Interrogating supply/demand from an inter- and multi-disciplinary perspective, this collection broadens engagement beyond the routine analysis of the locus of violence in prostitution and the validity of the prostitute's consent. A focus on the supply/demand dynamic brings into play a range of other societal, economic and psychological factors such as the social construction of sexuality, the viability of alternative choices for prostitutes and clients, and the impact of regulatory regimes on the provision of sexual services. The factors which underlie each component of the supply/demand dyad are also studied and an examination is made of their dynamic interrelation. The collection emphasizes the importance of rendering policy makers alert to the evidence emerging from empirical studies conducted in different fields of enquiry, in the hope of moving beyond polarity and politics at the local, national and international level.
Contents: Editors' introduction: the regulation of prostitution: contemporary contexts
and comparative perspectives, Vanessa E. Munro and Marina Della Giusta; Legal incursions into supply/demand: criminalising and responsibilising the buyers and sellers of sex in the UK, Jane Scoular and Maggie O'Neill; Be helped or else! Economic exploitation, male violence and prostitution policy in the UK, Jo Phoenix; Wolfenden 50: revisiting state policy and the politics of sex work in the UK, Sophie Day; The construction of prostitutes and clients in French policy debates, Gill Allwood; Exploring exploitation: trafficking in sex, work and sex work, Vanessa E. Munro; Putting trafficking on the map: the geography of feminist complicity, Sharron A. Fitzgerald; Simulating the impact of regulation changes on the market for prostitution services, Marina Della Giusta; Client participation and the regulatory environment, Alan Collins and Guy Judge; Criminalising the use of trafficked prostitutes: some philosophical issues, David Archard; Why hate men who pay for sex? Exploring the shift to 'tackling demand' in the UK, Teela Sanders and Rosie Campbell; The consumer, the consumed and the commodity: women and sex buyers talk about objectification in prostitution, Madeleine Coy; Index.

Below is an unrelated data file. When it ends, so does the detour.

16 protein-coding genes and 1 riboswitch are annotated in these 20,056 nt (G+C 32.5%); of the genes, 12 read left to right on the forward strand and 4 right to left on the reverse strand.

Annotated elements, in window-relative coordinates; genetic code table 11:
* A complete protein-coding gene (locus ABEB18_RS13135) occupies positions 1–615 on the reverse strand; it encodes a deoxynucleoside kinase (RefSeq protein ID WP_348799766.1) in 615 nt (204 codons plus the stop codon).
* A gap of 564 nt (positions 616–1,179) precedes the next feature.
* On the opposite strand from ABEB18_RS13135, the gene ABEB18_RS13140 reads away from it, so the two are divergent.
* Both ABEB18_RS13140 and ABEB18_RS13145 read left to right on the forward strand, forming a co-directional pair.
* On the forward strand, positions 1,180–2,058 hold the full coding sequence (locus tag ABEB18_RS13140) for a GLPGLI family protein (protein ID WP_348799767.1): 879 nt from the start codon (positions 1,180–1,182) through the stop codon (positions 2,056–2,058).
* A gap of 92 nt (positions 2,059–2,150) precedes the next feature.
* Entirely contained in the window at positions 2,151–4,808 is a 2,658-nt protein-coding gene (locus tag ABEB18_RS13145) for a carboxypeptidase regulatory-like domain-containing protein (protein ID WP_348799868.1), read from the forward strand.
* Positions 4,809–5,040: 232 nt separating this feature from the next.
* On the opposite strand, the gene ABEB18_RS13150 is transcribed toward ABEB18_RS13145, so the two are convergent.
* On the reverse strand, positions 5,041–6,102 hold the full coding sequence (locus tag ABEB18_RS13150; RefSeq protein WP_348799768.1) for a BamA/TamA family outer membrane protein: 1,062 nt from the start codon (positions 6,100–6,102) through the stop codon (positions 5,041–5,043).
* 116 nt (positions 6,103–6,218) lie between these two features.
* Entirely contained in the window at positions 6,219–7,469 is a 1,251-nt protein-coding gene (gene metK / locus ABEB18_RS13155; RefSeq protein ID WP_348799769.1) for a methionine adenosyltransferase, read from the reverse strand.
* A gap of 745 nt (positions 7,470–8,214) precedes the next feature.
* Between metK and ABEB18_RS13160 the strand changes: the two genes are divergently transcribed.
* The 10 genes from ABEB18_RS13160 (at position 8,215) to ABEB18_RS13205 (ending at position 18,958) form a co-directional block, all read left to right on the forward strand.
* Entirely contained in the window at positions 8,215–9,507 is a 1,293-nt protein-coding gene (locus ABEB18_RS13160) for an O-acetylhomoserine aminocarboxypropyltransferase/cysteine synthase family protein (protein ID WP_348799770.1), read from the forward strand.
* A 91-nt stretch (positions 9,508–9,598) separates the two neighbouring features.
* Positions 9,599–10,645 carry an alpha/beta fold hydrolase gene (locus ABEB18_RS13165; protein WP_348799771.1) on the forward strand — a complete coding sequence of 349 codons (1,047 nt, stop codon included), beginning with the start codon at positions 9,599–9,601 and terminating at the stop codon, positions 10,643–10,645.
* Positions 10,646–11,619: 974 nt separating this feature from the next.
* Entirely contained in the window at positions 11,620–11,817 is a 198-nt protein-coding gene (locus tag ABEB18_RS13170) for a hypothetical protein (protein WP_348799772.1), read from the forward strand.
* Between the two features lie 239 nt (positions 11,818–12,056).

About the Editor: Vanessa Munro is Professor of Socio-Legal Studies at the School of Law, University of Nottingham. Her research is framed by a feminist theoretical analysis, and is especially concerned with the law's engagement with the parameters of women's consent. She has published extensively on aspects of feminist legal and political theory.
Dr Marina Della Giusta is Senior Lecturer in Economics at the University of Reading. Her research interests are in Development economics, in particular economics of trust and social capital, roles of institutions and social mechanisms in market access, prostitution, and gender. She has published widely in these and related areas.
Reviews: 'This text cleverly deconstructs concepts such as exploitation and trafficking which have captured the political and moral imagination. Its first-rate legal analysis provides theoretical clarity regarding the concept of exploitation to expose the highly moralized and politicized context in which contested claims are made about these issues. It also explores the economic and social burden of punitive and coercive regulation in sex work to provide the analysis necessary for policy reform. This is not only one of the best feminist books on sex work policy I have read but also the best critical criminological edited collection on sex work there is and certainly the most articulate analysis of the current debate.'
Belinda Brooks-Gordon, Birkbeck, University of London, UK
'…[this] collection brings a range of perspectives tied together by a critical focus on the supply/demand dynamic in the regulation of sex work. It provides incisive criticism of current law and policy and a nuanced approach to the understanding of sex work, illustrating some progressive possibilities for the conceptualisation of sex work and sex work law and policy, both nationally and internationally.'
Feminist Legal Studies
'In a field where the quality of scholarship is, at times, questionable, I must say that the quality of the papers in this collection is excellent...I would recommend this collection for the insight it provides into current regulatory frameworks in Europe and the UK. Policy-makers may also find the collection useful as most of the papers would assist in the development of sex industry policies. '
Intersections: Gender and Sexuality in Asia and the Pacific
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